This series consists of talks in the area of Quantum Gravity.
In this talk I revisit the canonical framework for general relativity in its connection-frame field formulation, exploiting its local holographic nature. I will show how we can understand the Gauss law, the Bianchi identity and the space diffeomorphism constraints as conservation laws for local surface charges. These charges being respectively the electric flux, the dual magnetic flux and momentum charges. Quantization of the surface charge algebra can be done in terms of Kac-Moody edge modes.
Gauge theories possess nonlocal features that, in the presence of boundaries, inevitably lead to subtleties. In particular their fundamental degrees of freedom are not point-like. This leads to a non-trivial cutting (C) and sewing (S) problem:
(C) Which gauge invariant degrees of freedom are associated to a region with boundaries?
Quantizing 4D geometries leads to discrete area spectra. Such discrete area spectra are also suggested by the holographic principle and entropy counting for black holes.
In order to solve the problem of time in quantum gravity, various approaches to a relational quantum dynamics have been proposed. In this talk, I will exploit quantum reduction maps to illustrate a previously unknown equivalence between three of the well-known ones: (1) relational observables in the clock-neutral picture of Dirac quantization, (2) Page and Wootters’ (PW) Schrödinger picture formalism, and (3) the relational Heisenberg picture obtained via symmetry reduction. Constituting three faces of the same dynamics, we call this equivalence the trinity.
In this talk, we present a new outlook on canonical quantum gravity and its coupling to matter.
We will review the gravitational formula for fine grained entropy. We will discuss how it applies to an evaporating black hole and how we can compute the entropy of Hawking radiation.
In this talk I will discuss some recent results on boundary degrees of freedom (or edge modes), and their description via an extended phase space structure containing extra boundary fields. Motivated by a slight modification of the covariant phase space formalism, I will show how the use of a boundary Lagrangian enables to include the edge modes in the phase space and to obtain their boundary dynamics. This will be illustrated on the example of Maxwell theory, where in addition the edge modes can be understood as contributing to entanglement entropy.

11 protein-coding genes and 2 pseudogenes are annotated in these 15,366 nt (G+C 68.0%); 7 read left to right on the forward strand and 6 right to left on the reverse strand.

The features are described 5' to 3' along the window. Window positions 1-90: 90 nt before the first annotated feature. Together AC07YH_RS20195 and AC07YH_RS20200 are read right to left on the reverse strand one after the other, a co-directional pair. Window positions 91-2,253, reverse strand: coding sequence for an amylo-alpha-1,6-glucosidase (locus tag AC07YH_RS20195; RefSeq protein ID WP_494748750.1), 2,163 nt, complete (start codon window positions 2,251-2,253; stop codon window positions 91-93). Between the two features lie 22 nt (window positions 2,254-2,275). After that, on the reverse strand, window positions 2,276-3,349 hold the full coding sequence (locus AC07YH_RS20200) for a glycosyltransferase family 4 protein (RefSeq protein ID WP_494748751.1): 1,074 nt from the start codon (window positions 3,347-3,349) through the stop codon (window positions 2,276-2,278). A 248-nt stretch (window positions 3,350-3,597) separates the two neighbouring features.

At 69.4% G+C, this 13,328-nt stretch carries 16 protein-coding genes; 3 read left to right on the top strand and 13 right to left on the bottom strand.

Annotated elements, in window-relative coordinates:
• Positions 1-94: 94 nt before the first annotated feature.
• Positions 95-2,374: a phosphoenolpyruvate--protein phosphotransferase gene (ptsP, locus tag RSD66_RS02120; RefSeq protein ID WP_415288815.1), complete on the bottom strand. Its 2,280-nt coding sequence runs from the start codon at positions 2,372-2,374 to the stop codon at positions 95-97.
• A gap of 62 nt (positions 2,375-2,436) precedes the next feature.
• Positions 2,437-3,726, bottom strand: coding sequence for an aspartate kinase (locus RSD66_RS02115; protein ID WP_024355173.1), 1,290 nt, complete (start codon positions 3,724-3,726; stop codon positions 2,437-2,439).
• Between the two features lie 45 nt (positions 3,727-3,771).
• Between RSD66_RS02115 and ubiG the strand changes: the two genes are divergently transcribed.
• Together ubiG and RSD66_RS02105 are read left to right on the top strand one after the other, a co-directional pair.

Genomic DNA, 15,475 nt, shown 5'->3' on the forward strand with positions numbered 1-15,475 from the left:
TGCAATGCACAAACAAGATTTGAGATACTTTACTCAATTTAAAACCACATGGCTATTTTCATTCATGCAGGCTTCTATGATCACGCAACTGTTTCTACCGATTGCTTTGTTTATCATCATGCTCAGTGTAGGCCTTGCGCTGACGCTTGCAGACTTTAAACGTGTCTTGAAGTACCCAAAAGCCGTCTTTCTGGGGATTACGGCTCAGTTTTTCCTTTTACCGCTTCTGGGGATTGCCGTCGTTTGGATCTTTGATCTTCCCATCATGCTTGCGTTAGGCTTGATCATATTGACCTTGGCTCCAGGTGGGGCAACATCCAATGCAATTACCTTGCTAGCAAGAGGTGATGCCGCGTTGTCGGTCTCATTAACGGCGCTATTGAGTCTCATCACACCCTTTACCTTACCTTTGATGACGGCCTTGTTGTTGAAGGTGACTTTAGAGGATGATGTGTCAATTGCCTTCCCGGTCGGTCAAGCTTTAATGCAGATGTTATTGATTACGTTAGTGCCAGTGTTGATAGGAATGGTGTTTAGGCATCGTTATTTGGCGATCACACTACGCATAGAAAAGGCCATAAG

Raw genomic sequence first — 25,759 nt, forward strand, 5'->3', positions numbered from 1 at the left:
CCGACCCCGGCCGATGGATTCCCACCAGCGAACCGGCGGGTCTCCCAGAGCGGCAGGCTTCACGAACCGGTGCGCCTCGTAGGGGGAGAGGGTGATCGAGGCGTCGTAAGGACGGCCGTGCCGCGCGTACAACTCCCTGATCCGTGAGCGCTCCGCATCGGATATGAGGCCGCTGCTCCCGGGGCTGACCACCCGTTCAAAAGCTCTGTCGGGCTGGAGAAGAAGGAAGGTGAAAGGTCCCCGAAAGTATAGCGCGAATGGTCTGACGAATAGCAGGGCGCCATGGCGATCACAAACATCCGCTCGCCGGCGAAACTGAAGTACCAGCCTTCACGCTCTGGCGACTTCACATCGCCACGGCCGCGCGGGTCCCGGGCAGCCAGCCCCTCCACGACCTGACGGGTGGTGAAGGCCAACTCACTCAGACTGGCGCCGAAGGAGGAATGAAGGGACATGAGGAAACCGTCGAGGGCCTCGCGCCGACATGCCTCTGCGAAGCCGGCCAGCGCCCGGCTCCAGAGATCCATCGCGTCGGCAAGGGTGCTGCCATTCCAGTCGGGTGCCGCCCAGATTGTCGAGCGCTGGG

Our earlier findings indicate the violation of the 'volume simplicity' constraint in the current Spinfoam models (EPRL-FK-KKL). This result, and related problems in LQG, promted to revisit the metric/vielbein degrees of freedom in the classical Einstein-Cartan gravity. Notably, I address in detail what constitutes a 'geometry' and its 'group of motions' in such Poincare gauge theory. In a differential geometric scheme that I put forward the local translations are not broken but exact, and their relation to diffeomorphism transformations is clarified.
In this talk, I will describe the framework of large D matrix models, which provides new limits for matrix models where the sum over planar graphs simplifies when D is large. The basic degrees of freedom are a set of D real matrices of size NxN which is invariant under O(D). These matrices can be naturally interpreted as a real tensor of rank three, making a compelling connection with tensor models. Furthermore, they have a natural interpretation in terms of D-brane constructions in string theory.